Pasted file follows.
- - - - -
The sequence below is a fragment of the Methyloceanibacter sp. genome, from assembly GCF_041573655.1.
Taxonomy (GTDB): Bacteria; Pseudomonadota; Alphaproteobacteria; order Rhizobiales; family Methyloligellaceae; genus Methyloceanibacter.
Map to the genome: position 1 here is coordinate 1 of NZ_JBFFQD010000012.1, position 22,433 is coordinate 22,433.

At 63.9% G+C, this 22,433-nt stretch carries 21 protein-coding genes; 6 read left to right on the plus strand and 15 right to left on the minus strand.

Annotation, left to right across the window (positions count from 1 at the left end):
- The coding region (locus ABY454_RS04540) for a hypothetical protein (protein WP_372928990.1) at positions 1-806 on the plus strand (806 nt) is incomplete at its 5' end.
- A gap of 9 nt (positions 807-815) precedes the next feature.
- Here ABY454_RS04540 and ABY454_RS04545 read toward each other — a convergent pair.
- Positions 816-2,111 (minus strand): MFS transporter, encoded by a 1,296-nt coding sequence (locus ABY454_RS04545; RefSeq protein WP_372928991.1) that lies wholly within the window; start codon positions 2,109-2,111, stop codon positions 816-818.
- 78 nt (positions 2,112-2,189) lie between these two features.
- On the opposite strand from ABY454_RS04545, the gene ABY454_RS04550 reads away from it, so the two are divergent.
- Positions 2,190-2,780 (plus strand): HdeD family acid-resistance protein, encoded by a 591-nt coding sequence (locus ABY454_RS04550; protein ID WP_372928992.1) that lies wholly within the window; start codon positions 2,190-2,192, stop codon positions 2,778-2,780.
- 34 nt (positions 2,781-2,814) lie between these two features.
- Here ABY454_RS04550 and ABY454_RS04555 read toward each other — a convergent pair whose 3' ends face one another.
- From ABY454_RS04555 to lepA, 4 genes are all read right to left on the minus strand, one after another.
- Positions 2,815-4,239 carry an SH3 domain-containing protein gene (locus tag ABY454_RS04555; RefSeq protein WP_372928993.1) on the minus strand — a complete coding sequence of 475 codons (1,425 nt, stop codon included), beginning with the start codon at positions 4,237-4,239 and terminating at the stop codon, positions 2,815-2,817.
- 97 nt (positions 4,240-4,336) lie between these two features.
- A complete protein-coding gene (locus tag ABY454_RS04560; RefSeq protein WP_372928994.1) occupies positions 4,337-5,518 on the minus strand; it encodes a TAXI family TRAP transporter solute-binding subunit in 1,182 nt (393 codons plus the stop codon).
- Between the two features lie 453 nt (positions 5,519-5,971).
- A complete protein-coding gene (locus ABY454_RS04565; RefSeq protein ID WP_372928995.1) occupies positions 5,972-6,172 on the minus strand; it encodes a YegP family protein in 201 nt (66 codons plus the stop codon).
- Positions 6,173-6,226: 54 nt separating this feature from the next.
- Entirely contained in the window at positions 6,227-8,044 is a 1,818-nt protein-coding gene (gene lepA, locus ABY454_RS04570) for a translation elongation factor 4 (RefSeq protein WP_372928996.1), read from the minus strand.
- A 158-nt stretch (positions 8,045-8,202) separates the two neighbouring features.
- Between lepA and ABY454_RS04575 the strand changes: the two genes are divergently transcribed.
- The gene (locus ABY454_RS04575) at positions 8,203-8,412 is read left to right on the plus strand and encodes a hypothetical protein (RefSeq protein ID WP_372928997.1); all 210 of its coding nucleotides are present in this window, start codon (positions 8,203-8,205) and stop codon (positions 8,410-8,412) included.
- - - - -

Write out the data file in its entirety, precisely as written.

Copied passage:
The sequence below is a fragment of the Methyloceanibacter sp. genome, from assembly GCF_041573655.1.
Taxonomy (GTDB): Bacteria; Pseudomonadota; Alphaproteobacteria; order Rhizobiales; family Methyloligellaceae; genus Methyloceanibacter.
Map to the genome: position 1 here is coordinate 1 of NZ_JBFFQD010000012.1, position 22,433 is coordinate 22,433.

At 63.9% G+C, this 22,433-nt stretch carries 21 protein-coding genes; 6 read left to right on the plus strand and 15 right to left on the minus strand.

Annotation, left to right across the window (positions count from 1 at the left end):
- The coding region (locus ABY454_RS04540) for a hypothetical protein (protein WP_372928990.1) at positions 1-806 on the plus strand (806 nt) is incomplete at its 5' end.
- A gap of 9 nt (positions 807-815) precedes the next feature.
- Here ABY454_RS04540 and ABY454_RS04545 read toward each other — a convergent pair.
- Positions 816-2,111 (minus strand): MFS transporter, encoded by a 1,296-nt coding sequence (locus ABY454_RS04545; RefSeq protein WP_372928991.1) that lies wholly within the window; start codon positions 2,109-2,111, stop codon positions 816-818.
- 78 nt (positions 2,112-2,189) lie between these two features.
- On the opposite strand from ABY454_RS04545, the gene ABY454_RS04550 reads away from it, so the two are divergent.
- Positions 2,190-2,780 (plus strand): HdeD family acid-resistance protein, encoded by a 591-nt coding sequence (locus ABY454_RS04550; protein ID WP_372928992.1) that lies wholly within the window; start codon positions 2,190-2,192, stop codon positions 2,778-2,780.
- 34 nt (positions 2,781-2,814) lie between these two features.
- Here ABY454_RS04550 and ABY454_RS04555 read toward each other — a convergent pair whose 3' ends face one another.
- From ABY454_RS04555 to lepA, 4 genes are all read right to left on the minus strand, one after another.
- Positions 2,815-4,239 carry an SH3 domain-containing protein gene (locus tag ABY454_RS04555; RefSeq protein WP_372928993.1) on the minus strand — a complete coding sequence of 475 codons (1,425 nt, stop codon included), beginning with the start codon at positions 4,237-4,239 and terminating at the stop codon, positions 2,815-2,817.
- 97 nt (positions 4,240-4,336) lie between these two features.
- A complete protein-coding gene (locus tag ABY454_RS04560; RefSeq protein WP_372928994.1) occupies positions 4,337-5,518 on the minus strand; it encodes a TAXI family TRAP transporter solute-binding subunit in 1,182 nt (393 codons plus the stop codon).
- Between the two features lie 453 nt (positions 5,519-5,971).
- A complete protein-coding gene (locus ABY454_RS04565; RefSeq protein ID WP_372928995.1) occupies positions 5,972-6,172 on the minus strand; it encodes a YegP family protein in 201 nt (66 codons plus the stop codon).
- Positions 6,173-6,226: 54 nt separating this feature from the next.
- Entirely contained in the window at positions 6,227-8,044 is a 1,818-nt protein-coding gene (gene lepA, locus ABY454_RS04570) for a translation elongation factor 4 (RefSeq protein WP_372928996.1), read from the minus strand.
- A 158-nt stretch (positions 8,045-8,202) separates the two neighbouring features.
- Between lepA and ABY454_RS04575 the strand changes: the two genes are divergently transcribed.
- The gene (locus ABY454_RS04575) at positions 8,203-8,412 is read left to right on the plus strand and encodes a hypothetical protein (RefSeq protein ID WP_372928997.1); all 210 of its coding nucleotides are present in this window, start codon (positions 8,203-8,205) and stop codon (positions 8,410-8,412) included.